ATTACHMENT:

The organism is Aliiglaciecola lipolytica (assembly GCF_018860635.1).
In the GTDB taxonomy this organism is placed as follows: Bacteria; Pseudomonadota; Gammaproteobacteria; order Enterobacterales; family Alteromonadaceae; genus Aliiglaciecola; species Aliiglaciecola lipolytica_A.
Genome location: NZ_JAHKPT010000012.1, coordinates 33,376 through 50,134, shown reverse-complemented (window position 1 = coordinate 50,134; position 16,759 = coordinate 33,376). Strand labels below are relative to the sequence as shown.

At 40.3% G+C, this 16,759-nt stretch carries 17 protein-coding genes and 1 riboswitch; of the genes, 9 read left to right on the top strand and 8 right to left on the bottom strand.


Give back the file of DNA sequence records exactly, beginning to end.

The organism is Aliiglaciecola lipolytica (assembly GCF_018860635.1).
In the GTDB taxonomy this organism is placed as follows: Bacteria; Pseudomonadota; Gammaproteobacteria; order Enterobacterales; family Alteromonadaceae; genus Aliiglaciecola; species Aliiglaciecola lipolytica_A.
Genome location: NZ_JAHKPT010000012.1, coordinates 33,376 through 50,134, shown reverse-complemented (window position 1 = coordinate 50,134; position 16,759 = coordinate 33,376). Strand labels below are relative to the sequence as shown.

At 40.3% G+C, this 16,759-nt stretch carries 17 protein-coding genes and 1 riboswitch; of the genes, 9 read left to right on the top strand and 8 right to left on the bottom strand.